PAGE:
It's very relaxing and soulful, but I would like to hear the band break out and if not actually rock, then at least boogie a little. Just up the tempo and have some fun. And this is exactly what happens with “Baby's got a bad idea”, some happy horns and honky-tonk piano bringing a much-needed sense of fun and abandon into the mix, with a great little piano run by Wilson, almost bringing a sense of Dwight Yoakam into the music, then “Maria” keeps things fairly uptempo, with Justin's voice a little more animated, though you still can't imagine him jumping about on stage and shouting “How are y'all tonight?” (though he probably does). He's certainly inherited his father's songwriting talent, as he pens all the tracks on this album himself, and some of them are very good.

No epic tracks here, as you would probably expect. Like his dad, he tends to keep songs within the two or three-minute mark, one or two going over (one going under), with the longest just shy of five minutes. They're small snippets really, some only really getting going when they're over, but none outstay their welcome. Things slow down again for the swing-ballad “Lower East Side”, with a certain sense of his father's “Fort Worth blues” in it, some really nice upright bass and a great little saxophone solo from Geoff Pfeifer, then Paul Niehaus breaks out the steel guitar for the laidback and bleak “Won't be the last time”, his strings expertly crying along with Justin's sombre voice. Some mournful fiddle from Amanda Shires adds to the melancholic atmosphere of the song, and it has the real broken-down-crying-in-a-bar feel about it.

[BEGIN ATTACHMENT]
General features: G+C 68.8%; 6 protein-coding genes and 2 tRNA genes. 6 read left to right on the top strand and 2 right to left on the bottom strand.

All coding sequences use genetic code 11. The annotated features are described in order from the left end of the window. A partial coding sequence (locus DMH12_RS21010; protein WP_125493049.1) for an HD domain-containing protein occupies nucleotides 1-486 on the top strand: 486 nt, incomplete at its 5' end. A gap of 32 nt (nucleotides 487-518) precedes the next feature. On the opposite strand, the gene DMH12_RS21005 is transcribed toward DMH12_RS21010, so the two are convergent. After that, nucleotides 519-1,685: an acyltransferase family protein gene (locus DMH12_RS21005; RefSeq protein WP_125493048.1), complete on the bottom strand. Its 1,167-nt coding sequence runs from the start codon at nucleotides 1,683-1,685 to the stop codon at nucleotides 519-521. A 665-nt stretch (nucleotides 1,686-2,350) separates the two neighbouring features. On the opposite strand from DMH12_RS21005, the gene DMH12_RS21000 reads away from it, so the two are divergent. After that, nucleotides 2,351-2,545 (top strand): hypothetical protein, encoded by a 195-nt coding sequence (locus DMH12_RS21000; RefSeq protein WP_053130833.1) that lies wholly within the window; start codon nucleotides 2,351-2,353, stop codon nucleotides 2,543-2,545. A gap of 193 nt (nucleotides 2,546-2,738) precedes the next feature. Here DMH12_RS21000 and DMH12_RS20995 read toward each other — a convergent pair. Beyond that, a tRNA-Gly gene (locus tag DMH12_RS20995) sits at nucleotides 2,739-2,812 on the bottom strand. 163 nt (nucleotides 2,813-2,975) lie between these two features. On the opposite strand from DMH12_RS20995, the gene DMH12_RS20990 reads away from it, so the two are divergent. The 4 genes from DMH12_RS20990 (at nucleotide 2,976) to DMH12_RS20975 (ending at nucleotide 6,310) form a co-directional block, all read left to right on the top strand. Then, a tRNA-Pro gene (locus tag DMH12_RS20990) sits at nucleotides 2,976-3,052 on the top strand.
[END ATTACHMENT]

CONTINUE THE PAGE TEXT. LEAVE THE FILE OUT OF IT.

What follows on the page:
A powerful stab of organ chords changes the mood as “Memphis in the rain” kicks the blues away and rocks out nicely, the horns again adding to the sense of joy in the same way that they can add to the sense of bleak despair on other songs here. Amanda Shires adds her voice to the backing vocals here, and Niehaus's electric guitar carries things along nicely and at a respectable lick. Everything slows right back down though for “Unfortunately Anna”, an almost acoustic slow ballad reminiscent of Dylan or Cohen, with minimal backing, a song which really showcases his powerful if often understated vocal.

The closer, “Movin' on”, has a sort of bluegrass/hillbilly-***-rockabilly sense to it, some welcome harmonica from Cory Younts giving the thing a real Nashville feel merged with the best of the Delta blues. There's a certain feeling of yearning for change in the lyric, as Earle declares ”I'm tryin' to move on” but we get the idea it's not that simple. He notes ”Maybe I should find the moment/ Where my father broke my mother's heart in half/ Or I could just go back to New York City/ And just learn to live with it.” I would hazard this is a reference to his father leaving his mother for his fourth wife, and you can hear that he has some serious issues, pulled between loyalties to one parent or the other. This must indeed be hard, as he's decided to operate in the sphere in which his father holds court, and has, as already mentioned, played in his band.